A ‘molecular thumb drive’ stores big files in small droplets

A ‘molecular thumb drive’ stores big files in small droplets
Click here to view original web page at www.nature.com

Droplets of small molecules such as amino acids and sugars hold promise as a highly efficient data-storage system.

To cope with the breakneck pace of digital-data generation, researchers have eyed DNA-based storage systems, which might store information more densely than traditional semiconductor chips. But droplets of even smaller molecules offer another option, according to work by Jacob Rosenstein and his colleagues at Brown University in Providence, Rhode Island.

The researchers fed a digital image file — coded as a pattern of ones and zeroes — to a liquid-spraying robot, which translated this pattern onto a steel plate as a grid of droplets containing mixtures of these molecules. Within each droplet, the addition or exclusion of each substance represented a one or zero, respectively, from the original image file. Once the droplets dried, an instrument recovered the image’s digital code of ones and zeroes by analysing the chemicals at each of the thousands of positions in the grid.

The researchers encoded and retrieved images up to several kilobytes in size.

A traffic policeman on duty in the snow, outside Horseguards in Whitehall, 1968.

Historical measurements of British snowfall (pictured, London in 1968) helped to reveal glitches in a key meteorological data series. Credit: Peter King/Getty

False-colour SEM micrographs of a qubit IDT device

An apparatus that includes a quantum object called a qubit (gold) and a device (purple) to translate the sound into electrical signals. can detect a single ‘particle’ of sound. Credit: L. R. Sletten et al./Phys. Rev. X

An artificial octopus with different coloured curled tentacles

This polymer octopus reacts to heat by extending its tentacles, some of which turn from purple to pink. Credit: Jilin Univ./Univ. Manchester

False-colour scanning electron micrograph of a breast cancer cell

A cancer cell. Not all mutation-riddled stretches of tumour DNA are culprits for a patient’s cancer, according to a new analysis. Credit: Dennis Kunkel Microscopy/SPL

Electroencephalography research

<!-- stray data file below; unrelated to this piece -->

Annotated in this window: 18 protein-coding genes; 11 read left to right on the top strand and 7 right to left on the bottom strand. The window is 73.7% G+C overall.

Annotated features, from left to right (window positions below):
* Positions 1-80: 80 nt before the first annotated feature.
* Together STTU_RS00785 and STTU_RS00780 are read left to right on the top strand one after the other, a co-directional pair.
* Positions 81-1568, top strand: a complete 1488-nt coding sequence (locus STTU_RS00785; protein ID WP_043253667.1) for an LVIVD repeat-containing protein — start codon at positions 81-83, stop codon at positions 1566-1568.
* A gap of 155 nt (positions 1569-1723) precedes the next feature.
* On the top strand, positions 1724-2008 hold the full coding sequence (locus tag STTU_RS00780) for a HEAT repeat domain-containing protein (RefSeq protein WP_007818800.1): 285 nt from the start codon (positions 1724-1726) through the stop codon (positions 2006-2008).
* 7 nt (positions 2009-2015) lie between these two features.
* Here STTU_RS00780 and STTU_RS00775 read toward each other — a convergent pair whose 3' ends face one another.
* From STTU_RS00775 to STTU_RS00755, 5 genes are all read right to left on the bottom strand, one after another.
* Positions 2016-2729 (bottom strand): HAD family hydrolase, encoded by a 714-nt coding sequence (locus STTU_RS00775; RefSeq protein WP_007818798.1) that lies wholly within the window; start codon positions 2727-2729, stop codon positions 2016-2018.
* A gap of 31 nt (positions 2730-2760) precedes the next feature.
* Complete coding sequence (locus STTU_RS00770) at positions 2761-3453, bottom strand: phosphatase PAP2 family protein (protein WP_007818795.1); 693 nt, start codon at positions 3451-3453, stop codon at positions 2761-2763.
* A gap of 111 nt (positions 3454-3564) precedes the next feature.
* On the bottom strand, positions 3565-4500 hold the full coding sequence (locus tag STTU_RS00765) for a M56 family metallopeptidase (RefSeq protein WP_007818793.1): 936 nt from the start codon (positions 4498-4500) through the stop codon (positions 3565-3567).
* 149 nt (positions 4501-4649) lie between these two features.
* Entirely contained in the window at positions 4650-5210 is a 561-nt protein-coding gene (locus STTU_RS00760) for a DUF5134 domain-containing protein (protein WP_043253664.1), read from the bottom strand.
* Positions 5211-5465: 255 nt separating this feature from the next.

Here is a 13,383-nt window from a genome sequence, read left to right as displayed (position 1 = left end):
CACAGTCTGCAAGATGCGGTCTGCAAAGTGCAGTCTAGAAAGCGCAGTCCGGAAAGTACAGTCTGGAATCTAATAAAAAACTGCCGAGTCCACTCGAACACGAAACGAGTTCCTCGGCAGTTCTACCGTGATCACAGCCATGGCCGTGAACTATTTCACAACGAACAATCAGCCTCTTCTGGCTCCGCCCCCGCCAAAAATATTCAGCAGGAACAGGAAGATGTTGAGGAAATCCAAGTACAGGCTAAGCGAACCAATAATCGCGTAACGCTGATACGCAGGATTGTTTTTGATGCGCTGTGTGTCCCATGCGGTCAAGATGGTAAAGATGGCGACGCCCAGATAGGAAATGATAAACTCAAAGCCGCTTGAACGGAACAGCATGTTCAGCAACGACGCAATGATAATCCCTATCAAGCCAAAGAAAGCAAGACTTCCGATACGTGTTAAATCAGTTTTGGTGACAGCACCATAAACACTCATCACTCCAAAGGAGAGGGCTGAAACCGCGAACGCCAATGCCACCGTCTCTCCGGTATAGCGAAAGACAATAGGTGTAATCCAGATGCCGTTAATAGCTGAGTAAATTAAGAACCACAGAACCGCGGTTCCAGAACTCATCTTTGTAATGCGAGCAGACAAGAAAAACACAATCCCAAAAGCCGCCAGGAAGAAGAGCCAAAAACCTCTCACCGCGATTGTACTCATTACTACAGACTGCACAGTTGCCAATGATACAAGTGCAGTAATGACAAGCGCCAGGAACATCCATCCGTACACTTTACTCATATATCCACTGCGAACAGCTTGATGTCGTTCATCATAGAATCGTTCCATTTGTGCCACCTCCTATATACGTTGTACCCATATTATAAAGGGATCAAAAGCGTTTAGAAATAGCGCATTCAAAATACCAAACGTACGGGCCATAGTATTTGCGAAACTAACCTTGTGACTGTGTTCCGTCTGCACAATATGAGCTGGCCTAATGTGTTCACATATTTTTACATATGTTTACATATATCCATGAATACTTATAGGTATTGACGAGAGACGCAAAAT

A brain-monitoring system such as this one has been used to assess cognitive activity in people with brain injuries. Credit: Amelie Benoist/BSIP/Getty

Red ginger tabby cat sitting balanced on a wooden fence looking up at something that got its attention.

Australia’s 3.9 million pet cats kill roughly 180 million mammals a year, and feral cats’ toll is even higher. Credit: Chris Mirek Freeman/Alamy

An artist's impression of a giant bird which has been discovered in Crimea

A huge but fleet-footed bird (Pachystruthio dmanisensis; artist’s impression) lived along the shores of the Black Sea more than one million years ago. Credit: Andrey Atuchin

Glowing lava flowing from an eruption of the Bardarbunga Volcano, Iceland

Bárðarbunga Volcano in Iceland. Molten rock flowed from another, now-dormant Icelandic volcano after a blazingly fast rise from near the bottom of Earth’s crust. Credit: Arctic Images/Alamy

Closeup of wheat crops covered in water droplets

Wheat leaves (pictured) are so water-repellent that they can launch pathogen-laden dewdrops into the air. Credit: Aaron Riemer/EyeEm/Getty

Inferred large-scale DNA microscopy image

Individual RNA molecules (coloured dots) in a cell culture. An algorithm picked out the molecules by analysing the products of a chemical reaction and identifying their relative position. Credit: Joshua Weinstein/Broad Institute

Artist's impression of low-power LEDs packaged together with other components to make tiny computers less than 1mm in size

Miniaturized, highly efficient light-emitting diodes (green and red; artist’s impression) can be incorporated into computers less than one millimetre square. Credit: Ning Li and Kevin Han

Artistic reconstruction of a gregarious community of Ernietta

Open wide: some simple organisms (artist’s impression) adopted group living more than 540 million years ago. Credit: Dave Mazierski

Indian women dry their sarees after taking a holy dip at Ganges river during a hot day in Allahabad

Women in India dry their clothes after a dip in a river during a 2019 heatwave that saw Delhi experience its hottest June day on record. Credit: Ritesh Shukla/NurPhoto/Getty

Preparing crepes in a pan

Home chefs can craft a flawless crepe with tips from new fluid-dynamic modelling. Credit: Getty

Two Pharaoh cuttlefish fighting

The limbs on these duelling pharaoh cuttlefish (Sepia pharaonis) formed with guidance from genes that also direct limb development in vertebrates. Credit: Steve De Neef/VW Pics/Universal Images Group/Getty

Coloured scanning electron micrograph of Enterococcus faecalis bacteria

Enterococcus faecalis bacteria metabolize the drug levodopa in the gut, limiting the amount of the compound that reaches the brain. Credit: Dennis Kunkel Microscopy/SPL

A view captured by Cassini of Saturn casting a shadow across its main rings

Data from the final days of the Cassini mission to Saturn have detailed how the planet’s moons shape its rings. Credit: NASA/JPL-Caltech/Space Science Institute

Bottles of Soylent meal replacement products

Study participants who mainly consumed the nutritional drink Soylent still experienced fluctuations in their gut microbe populations over time. Credit: Rick Kern/Getty for Soylent

Aerial view of the Neolithic crannog at Loch Bhorgastail, Isle of Lewis, Outer Hebrides.

Prehistoric farmers toiling in about 3500 BC erected an island roughly the size of a basketball court, as well as a causeway, in Scotland’s Loch Bhorgastail. Credit: J. Benjamin/Flinders Univ.

Spread the love

Leave a Reply

Nature Knows Nootropics